This species ranges from the headwaters of Tachira River in the Eastern Cordillera of the Andes, in the Department of Norte de Santander, Colombia, east along the northwestern slopes of the Cordillera de Merida in Venezuela in Táchira and Mérida States. Its known altitudinal range is 1,250-1,700m asl.
Habitat and Ecology
It is a species of semi-deciduous montane forests, and it has been found singing from puddles in the middle of a road in a very disturbed area. It breeds in streams.
There is little information on abundance, due to lack of survey work, but it has been seen as recently as 1995. There is just one Colombian record. This species was listed by Vial and Saylor (1993) as having experienced population declines, but there is no evidence to support to this point or view, and the locality given ("Sierra del Turimiquire, Sucre/Monagas") is clearly in error. In 2001 it was reportedly found without difficulty in brooks of cloud forest (Barrio Amorós, 2001).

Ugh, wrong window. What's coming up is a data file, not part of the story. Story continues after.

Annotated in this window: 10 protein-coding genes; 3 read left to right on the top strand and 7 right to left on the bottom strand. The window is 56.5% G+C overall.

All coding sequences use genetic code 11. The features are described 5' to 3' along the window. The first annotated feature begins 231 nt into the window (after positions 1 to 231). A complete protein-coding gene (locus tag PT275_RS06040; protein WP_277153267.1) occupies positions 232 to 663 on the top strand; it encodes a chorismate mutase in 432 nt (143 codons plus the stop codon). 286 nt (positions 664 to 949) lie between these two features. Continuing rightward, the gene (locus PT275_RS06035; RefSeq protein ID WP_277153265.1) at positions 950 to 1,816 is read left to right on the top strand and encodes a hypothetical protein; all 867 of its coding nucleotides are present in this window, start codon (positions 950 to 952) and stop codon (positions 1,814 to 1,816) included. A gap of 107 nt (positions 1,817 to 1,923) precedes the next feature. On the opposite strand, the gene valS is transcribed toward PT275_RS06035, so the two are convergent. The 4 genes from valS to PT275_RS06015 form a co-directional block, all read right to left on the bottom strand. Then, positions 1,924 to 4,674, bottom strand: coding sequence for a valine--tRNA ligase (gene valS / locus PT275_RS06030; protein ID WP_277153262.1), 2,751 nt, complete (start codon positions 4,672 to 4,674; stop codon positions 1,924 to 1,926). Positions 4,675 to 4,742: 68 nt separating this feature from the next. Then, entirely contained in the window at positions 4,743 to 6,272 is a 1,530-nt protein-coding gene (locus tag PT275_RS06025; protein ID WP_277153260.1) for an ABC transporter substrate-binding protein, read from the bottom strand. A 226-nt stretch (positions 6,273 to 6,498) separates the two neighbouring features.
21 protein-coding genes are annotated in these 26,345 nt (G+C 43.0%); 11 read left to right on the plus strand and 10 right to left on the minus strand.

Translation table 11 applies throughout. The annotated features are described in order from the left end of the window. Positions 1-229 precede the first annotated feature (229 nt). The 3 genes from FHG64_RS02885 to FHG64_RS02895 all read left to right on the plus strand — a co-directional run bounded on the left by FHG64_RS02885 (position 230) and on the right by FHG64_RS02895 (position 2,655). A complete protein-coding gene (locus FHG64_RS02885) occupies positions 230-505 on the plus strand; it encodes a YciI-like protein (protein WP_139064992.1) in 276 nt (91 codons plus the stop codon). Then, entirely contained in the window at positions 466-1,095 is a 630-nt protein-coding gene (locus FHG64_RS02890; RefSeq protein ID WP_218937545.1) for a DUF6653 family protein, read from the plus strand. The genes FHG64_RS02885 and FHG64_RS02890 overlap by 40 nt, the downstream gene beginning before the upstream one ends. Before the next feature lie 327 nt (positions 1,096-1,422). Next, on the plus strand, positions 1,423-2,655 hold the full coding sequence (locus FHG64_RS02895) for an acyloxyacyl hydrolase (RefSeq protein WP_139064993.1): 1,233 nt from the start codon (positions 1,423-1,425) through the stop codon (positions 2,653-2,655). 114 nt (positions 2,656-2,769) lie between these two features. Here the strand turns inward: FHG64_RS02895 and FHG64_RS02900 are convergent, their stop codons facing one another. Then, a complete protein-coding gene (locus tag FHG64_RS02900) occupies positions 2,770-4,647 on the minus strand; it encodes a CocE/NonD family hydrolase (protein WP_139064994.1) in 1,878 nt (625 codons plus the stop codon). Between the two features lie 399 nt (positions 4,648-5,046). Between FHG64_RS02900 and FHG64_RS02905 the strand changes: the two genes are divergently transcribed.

It is not obviously threatened, since it has been found in degraded habitats. Almost all of its populations are in places without protection that have been much affected by coffee plantations.
It might occur in the El Tama National Park in both Colombia and Venezuela, but its presence there has not been confirmed.
This species was previously within the genus Hyla but has recently been moved to the resurrected genus Hyloscirtus (Faivovich, et al., 2005).
Enrique La Marca, Juan Elías García-Pérez, María Cristina Ardila-Robayo, John Lynch 2004. Hyloscirtus lascinius. In: IUCN 2014